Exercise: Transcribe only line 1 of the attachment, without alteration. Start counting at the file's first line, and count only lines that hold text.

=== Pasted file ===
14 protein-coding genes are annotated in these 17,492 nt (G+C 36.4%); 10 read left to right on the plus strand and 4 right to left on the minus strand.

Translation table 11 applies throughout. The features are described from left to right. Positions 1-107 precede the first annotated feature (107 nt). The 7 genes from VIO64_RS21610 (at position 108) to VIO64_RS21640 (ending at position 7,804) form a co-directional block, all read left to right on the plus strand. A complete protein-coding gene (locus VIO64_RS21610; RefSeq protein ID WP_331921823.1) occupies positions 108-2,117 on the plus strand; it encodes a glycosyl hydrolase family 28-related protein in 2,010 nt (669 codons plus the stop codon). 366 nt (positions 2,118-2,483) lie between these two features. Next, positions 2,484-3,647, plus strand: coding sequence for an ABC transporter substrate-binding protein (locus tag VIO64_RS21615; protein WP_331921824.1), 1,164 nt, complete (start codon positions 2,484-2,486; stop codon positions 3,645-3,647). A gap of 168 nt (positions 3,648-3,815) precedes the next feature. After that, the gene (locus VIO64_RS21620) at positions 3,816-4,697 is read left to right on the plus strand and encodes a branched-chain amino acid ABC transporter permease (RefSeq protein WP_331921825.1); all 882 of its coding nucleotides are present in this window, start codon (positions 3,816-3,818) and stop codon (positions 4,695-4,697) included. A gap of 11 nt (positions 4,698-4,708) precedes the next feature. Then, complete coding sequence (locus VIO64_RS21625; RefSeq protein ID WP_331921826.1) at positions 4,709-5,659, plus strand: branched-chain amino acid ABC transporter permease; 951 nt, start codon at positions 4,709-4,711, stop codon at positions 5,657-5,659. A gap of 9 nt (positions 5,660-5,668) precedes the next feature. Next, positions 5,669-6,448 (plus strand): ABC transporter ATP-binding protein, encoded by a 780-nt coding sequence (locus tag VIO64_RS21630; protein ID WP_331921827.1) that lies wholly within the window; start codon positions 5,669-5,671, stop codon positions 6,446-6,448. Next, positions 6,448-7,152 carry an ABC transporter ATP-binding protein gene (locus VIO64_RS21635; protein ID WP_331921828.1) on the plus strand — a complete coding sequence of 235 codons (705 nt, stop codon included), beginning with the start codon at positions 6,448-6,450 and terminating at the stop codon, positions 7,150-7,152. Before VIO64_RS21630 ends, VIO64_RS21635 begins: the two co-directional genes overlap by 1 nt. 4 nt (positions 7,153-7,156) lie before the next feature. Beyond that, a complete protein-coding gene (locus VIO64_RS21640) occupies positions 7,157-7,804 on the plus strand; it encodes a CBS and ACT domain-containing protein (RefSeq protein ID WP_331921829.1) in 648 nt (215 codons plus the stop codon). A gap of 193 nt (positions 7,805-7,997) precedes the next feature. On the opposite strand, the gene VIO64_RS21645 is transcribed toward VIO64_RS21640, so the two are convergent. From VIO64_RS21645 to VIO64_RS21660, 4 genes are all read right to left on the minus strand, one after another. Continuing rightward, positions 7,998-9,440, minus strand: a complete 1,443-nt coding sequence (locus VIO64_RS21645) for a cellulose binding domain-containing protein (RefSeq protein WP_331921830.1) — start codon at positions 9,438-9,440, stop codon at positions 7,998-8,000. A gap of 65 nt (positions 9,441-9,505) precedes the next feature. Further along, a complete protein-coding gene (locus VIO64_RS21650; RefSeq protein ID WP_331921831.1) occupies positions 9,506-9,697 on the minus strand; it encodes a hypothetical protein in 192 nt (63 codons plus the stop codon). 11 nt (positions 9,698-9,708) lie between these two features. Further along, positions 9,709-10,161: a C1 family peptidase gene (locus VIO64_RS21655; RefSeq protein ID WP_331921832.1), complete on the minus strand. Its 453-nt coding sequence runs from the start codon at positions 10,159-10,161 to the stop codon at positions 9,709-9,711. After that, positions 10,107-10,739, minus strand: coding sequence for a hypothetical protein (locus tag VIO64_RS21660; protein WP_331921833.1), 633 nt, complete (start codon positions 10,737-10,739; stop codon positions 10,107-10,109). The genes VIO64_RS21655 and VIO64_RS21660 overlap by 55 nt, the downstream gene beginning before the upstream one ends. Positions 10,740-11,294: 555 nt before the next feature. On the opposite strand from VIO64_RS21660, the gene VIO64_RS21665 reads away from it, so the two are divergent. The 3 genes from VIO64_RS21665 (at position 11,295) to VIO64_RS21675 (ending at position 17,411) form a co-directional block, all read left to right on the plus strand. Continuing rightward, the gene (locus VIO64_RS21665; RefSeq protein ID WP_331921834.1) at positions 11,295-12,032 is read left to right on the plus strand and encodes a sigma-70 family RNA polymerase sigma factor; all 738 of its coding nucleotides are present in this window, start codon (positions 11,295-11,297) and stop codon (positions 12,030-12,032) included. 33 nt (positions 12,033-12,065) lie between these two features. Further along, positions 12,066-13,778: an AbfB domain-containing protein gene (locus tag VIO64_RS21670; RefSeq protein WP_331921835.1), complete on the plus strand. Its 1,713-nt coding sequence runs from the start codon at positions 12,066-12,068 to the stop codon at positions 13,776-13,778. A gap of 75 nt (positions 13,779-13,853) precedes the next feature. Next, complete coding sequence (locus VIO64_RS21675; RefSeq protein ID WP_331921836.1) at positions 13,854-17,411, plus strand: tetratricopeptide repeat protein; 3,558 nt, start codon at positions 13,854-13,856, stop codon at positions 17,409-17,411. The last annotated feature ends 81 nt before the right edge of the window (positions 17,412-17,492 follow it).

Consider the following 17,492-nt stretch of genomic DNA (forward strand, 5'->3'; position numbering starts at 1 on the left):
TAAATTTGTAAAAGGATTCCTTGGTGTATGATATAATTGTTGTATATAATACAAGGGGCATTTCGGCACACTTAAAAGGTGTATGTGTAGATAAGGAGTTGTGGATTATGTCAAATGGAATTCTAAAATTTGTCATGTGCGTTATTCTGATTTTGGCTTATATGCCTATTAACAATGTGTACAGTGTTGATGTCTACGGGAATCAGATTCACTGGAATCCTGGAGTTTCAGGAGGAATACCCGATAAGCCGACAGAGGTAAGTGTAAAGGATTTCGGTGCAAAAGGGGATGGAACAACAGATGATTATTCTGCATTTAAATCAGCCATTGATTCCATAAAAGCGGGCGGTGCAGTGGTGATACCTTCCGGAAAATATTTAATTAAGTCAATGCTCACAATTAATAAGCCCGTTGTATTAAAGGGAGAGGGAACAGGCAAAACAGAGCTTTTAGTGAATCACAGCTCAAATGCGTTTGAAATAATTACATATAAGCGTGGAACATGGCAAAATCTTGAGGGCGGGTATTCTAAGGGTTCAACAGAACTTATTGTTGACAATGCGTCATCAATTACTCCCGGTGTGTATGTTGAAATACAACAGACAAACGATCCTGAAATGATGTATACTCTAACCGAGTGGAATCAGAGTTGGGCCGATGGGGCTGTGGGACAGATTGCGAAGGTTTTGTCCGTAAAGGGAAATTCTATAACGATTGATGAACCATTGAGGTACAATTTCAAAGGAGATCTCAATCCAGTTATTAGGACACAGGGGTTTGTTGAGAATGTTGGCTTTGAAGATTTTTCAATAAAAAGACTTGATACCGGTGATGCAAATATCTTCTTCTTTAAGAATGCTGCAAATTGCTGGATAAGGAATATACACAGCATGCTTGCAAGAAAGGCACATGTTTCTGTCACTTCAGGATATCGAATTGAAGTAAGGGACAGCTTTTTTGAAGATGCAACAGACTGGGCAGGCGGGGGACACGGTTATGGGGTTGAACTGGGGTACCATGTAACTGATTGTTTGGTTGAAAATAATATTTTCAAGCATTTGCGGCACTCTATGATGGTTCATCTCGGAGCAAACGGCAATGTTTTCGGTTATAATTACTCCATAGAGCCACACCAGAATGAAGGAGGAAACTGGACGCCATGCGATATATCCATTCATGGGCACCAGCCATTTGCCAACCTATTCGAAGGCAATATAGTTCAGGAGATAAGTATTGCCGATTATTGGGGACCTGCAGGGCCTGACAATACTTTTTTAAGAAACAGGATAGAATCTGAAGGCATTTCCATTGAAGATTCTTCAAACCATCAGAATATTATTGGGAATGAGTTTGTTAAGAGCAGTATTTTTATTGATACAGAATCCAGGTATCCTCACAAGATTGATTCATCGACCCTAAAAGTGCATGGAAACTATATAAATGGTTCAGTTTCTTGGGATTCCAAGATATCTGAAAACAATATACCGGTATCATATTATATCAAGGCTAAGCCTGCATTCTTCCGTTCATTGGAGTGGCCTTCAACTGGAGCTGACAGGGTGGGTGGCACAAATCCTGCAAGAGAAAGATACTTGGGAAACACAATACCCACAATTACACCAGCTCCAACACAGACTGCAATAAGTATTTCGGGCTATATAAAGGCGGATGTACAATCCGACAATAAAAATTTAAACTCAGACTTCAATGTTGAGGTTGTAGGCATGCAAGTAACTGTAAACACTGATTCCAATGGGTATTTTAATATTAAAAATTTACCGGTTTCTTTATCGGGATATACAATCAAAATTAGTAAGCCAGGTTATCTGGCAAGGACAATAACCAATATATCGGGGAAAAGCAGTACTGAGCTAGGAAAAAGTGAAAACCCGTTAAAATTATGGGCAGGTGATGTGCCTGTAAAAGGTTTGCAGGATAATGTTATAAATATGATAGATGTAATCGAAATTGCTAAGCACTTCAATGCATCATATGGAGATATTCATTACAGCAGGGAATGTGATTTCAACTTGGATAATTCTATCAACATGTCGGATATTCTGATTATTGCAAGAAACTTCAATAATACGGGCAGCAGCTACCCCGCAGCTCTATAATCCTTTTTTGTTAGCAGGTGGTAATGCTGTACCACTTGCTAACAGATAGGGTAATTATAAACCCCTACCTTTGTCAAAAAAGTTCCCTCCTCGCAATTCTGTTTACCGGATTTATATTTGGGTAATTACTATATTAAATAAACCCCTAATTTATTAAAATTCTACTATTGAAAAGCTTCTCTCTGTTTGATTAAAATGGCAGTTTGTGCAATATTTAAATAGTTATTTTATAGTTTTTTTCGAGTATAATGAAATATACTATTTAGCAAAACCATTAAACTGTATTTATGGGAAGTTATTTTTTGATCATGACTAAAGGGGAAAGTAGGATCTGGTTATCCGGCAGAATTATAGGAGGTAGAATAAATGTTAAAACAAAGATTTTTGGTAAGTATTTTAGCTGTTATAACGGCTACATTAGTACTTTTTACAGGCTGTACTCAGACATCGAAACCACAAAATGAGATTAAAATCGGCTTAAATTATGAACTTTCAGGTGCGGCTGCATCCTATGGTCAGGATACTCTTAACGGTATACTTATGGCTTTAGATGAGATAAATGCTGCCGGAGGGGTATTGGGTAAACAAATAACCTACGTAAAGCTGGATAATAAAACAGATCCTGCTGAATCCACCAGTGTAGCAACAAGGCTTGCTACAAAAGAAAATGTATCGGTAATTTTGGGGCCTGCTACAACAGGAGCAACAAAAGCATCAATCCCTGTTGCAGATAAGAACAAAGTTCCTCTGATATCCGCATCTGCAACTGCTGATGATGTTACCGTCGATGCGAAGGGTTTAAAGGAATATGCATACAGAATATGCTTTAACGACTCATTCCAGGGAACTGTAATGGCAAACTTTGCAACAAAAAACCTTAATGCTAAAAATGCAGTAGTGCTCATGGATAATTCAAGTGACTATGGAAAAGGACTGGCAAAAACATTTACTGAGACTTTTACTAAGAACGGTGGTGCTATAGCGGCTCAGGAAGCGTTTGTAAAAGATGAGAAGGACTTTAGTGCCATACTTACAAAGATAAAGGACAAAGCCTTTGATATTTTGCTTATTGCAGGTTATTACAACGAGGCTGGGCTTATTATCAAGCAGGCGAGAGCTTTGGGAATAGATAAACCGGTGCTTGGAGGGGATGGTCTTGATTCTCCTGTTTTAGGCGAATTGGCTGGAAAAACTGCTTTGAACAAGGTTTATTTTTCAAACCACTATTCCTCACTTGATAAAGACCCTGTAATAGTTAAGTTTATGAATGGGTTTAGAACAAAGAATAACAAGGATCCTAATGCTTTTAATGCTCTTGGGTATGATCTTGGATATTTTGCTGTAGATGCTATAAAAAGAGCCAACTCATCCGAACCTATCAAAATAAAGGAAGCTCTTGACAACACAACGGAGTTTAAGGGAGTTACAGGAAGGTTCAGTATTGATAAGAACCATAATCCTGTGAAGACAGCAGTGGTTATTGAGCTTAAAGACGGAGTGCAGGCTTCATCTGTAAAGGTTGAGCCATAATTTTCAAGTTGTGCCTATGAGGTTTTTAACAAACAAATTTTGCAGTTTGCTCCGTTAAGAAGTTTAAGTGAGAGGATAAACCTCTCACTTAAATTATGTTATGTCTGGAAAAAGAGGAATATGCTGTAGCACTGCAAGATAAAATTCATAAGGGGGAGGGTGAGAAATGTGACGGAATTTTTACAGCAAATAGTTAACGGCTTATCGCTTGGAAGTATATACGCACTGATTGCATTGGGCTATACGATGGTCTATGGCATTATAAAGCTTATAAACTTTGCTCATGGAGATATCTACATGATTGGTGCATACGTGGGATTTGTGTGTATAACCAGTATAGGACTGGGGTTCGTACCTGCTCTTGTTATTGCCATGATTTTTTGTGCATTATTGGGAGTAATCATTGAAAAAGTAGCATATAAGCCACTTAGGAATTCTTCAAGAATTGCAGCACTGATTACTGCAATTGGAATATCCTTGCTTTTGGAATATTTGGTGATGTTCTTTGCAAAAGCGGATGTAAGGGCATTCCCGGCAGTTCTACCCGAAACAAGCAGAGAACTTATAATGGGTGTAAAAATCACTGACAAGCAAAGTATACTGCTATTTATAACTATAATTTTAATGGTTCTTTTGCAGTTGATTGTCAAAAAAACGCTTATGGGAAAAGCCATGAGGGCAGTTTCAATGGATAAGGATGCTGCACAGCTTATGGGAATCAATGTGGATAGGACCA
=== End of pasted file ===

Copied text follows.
14 protein-coding genes are annotated in these 17,492 nt (G+C 36.4%); 10 read left to right on the plus strand and 4 right to left on the minus strand.